The Leisurely Historian has a nice post on what education can learn from the punk zine movement, which flourished around the time of punk. One could also expand it to any fanzine movement really (football fanzines would be another good example), where the DIY ethos makes them more valuable to a certain audience than the glossy, formal productions.
He lists several things we can learn, which I'll touch upon, but you should read his post:
- All you need is Sharpies, tape, and a Xerox machine – ie a lot can be achieved with relatively low resource. For a zine this meant you didn't need an expensive printing press. For an educator this is even more relevant with the proliferation of free tools. You don't need a corporate VLE, or an enterprise licence for broadcast, you can create it yourself from various tools and embed them in a blog.
- Fast and ugly is better than slow and pretty. This is probably another way of thinking of the perpetual beta, and also to move away from thinking everything has to be broadcast quality. Learners will often trade relevance and currency for quality of production, eg they'd prefer a regular vodcast that really helped them with their studies to a BBC programme that was interesting, but tangential.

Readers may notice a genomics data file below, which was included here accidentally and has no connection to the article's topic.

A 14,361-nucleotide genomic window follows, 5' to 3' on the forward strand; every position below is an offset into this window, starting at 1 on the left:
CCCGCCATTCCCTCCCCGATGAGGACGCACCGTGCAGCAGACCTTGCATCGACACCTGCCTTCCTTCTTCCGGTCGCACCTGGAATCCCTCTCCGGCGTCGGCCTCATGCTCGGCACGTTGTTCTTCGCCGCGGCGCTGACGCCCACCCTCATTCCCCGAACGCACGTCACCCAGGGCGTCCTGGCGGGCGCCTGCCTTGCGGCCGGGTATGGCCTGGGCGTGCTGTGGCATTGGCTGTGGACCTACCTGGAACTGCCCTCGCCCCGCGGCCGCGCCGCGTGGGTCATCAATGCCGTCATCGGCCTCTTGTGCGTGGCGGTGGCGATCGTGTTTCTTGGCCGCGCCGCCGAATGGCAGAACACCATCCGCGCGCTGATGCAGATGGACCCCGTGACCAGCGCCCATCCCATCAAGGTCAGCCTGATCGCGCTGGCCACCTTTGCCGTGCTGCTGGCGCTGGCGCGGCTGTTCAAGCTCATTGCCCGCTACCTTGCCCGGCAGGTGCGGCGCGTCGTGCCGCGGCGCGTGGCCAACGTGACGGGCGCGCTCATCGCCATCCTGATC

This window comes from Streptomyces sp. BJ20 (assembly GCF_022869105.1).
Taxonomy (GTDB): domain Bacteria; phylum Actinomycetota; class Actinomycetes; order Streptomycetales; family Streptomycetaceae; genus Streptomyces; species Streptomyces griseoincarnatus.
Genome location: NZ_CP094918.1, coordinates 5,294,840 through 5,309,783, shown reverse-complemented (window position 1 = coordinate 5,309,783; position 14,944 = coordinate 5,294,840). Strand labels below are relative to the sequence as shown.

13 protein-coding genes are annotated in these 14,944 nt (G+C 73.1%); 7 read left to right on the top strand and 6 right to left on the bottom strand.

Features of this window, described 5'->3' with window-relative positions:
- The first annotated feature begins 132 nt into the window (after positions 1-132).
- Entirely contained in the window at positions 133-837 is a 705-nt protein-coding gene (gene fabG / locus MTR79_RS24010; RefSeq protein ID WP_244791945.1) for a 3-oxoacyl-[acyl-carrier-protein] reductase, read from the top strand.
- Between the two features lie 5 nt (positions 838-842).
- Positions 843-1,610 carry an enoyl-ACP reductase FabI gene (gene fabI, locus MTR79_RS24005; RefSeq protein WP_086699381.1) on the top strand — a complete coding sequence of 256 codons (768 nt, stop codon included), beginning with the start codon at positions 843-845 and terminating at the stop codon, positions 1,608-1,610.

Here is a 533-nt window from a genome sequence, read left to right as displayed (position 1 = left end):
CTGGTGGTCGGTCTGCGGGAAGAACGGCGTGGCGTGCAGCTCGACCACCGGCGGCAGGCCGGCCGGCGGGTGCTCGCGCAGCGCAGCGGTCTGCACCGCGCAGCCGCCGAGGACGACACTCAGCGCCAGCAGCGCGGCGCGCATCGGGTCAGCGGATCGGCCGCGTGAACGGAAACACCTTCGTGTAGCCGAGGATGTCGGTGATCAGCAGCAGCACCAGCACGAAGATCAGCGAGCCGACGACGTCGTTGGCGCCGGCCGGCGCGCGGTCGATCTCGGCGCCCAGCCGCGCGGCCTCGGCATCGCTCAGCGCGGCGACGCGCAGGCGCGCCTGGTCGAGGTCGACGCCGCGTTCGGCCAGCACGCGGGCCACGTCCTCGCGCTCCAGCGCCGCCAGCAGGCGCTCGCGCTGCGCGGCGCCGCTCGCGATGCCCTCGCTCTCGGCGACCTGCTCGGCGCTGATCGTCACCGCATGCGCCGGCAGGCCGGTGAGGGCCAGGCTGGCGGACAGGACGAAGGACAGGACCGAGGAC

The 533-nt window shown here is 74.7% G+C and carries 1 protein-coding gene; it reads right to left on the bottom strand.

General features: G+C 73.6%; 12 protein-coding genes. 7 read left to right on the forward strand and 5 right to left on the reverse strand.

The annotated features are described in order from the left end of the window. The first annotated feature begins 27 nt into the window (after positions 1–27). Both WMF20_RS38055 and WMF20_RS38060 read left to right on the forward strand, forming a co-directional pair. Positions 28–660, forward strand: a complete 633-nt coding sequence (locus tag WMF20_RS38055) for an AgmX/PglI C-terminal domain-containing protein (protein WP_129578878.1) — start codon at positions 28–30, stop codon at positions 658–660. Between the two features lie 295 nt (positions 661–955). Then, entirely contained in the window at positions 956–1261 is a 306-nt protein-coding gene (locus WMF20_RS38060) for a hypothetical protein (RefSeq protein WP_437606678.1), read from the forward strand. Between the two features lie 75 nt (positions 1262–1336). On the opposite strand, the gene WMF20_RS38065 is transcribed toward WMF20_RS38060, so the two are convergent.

- Don’t cover what your audience can find elsewhere – oh, how relevant this is for education. This might be the biggest lesson educators have to learn over the next few years. In a pre-digital, pre -internet age the educator did cover everything (supplemented by books and articles), but now there really isn't any need now to provide most of the content. Instead it is the process of link, embed, interpret and provide structure that an online educator adopts.
- Change things up when they get boring, but stay consistent enough that people can find you. This could again be a take on the perpetual beta approach. It isn't necessary to engage in a long user consultation exercise before undergoing a radical overhaul of design, you can change elements and if people don't like them, change back.
- There’s always some lonely kid in rural Iowa who needs to hear what you’ve got to say. Read: Long Tail. In a global education market, and if the cost of course production is low enough (because you're using free tools and content), then you can find an audience. The Semiotics of Soccer anyone?
- Make friends with a disgruntled Kinko’s employee. By this, he means zines used to get friends in offices to do photocopying for them. In the case of edtech it means take advantage of the free stuff available.